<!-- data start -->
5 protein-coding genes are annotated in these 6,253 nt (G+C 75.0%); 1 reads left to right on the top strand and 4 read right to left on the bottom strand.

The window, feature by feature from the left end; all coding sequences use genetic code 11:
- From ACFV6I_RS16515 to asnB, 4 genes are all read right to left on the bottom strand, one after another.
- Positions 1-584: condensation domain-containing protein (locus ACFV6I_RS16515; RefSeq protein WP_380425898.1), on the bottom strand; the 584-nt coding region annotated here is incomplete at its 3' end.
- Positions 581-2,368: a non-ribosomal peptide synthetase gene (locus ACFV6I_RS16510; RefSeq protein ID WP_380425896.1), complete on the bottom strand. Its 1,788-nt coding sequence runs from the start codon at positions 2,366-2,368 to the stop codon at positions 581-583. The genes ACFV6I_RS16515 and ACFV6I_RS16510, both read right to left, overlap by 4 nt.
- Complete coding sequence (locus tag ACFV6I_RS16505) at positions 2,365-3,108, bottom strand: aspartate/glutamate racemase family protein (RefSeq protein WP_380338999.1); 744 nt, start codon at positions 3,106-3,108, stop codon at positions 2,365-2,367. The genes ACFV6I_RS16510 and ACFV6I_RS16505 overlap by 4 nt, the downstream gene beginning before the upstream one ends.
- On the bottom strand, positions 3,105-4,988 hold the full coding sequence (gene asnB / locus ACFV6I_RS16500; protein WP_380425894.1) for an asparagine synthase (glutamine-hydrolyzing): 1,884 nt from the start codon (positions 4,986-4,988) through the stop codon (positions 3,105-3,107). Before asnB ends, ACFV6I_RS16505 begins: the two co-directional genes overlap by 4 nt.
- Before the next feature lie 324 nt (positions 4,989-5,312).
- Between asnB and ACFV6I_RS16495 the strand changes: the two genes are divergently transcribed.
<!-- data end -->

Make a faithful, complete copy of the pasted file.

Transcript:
5 protein-coding genes are annotated in these 6,253 nt (G+C 75.0%); 1 reads left to right on the top strand and 4 read right to left on the bottom strand.

The window, feature by feature from the left end; all coding sequences use genetic code 11:
- From ACFV6I_RS16515 to asnB, 4 genes are all read right to left on the bottom strand, one after another.
- Positions 1-584: condensation domain-containing protein (locus ACFV6I_RS16515; RefSeq protein WP_380425898.1), on the bottom strand; the 584-nt coding region annotated here is incomplete at its 3' end.
- Positions 581-2,368: a non-ribosomal peptide synthetase gene (locus ACFV6I_RS16510; RefSeq protein ID WP_380425896.1), complete on the bottom strand. Its 1,788-nt coding sequence runs from the start codon at positions 2,366-2,368 to the stop codon at positions 581-583. The genes ACFV6I_RS16515 and ACFV6I_RS16510, both read right to left, overlap by 4 nt.
- Complete coding sequence (locus tag ACFV6I_RS16505) at positions 2,365-3,108, bottom strand: aspartate/glutamate racemase family protein (RefSeq protein WP_380338999.1); 744 nt, start codon at positions 3,106-3,108, stop codon at positions 2,365-2,367. The genes ACFV6I_RS16510 and ACFV6I_RS16505 overlap by 4 nt, the downstream gene beginning before the upstream one ends.
- On the bottom strand, positions 3,105-4,988 hold the full coding sequence (gene asnB / locus ACFV6I_RS16500; protein WP_380425894.1) for an asparagine synthase (glutamine-hydrolyzing): 1,884 nt from the start codon (positions 4,986-4,988) through the stop codon (positions 3,105-3,107). Before asnB ends, ACFV6I_RS16505 begins: the two co-directional genes overlap by 4 nt.
- Before the next feature lie 324 nt (positions 4,989-5,312).
- Between asnB and ACFV6I_RS16495 the strand changes: the two genes are divergently transcribed.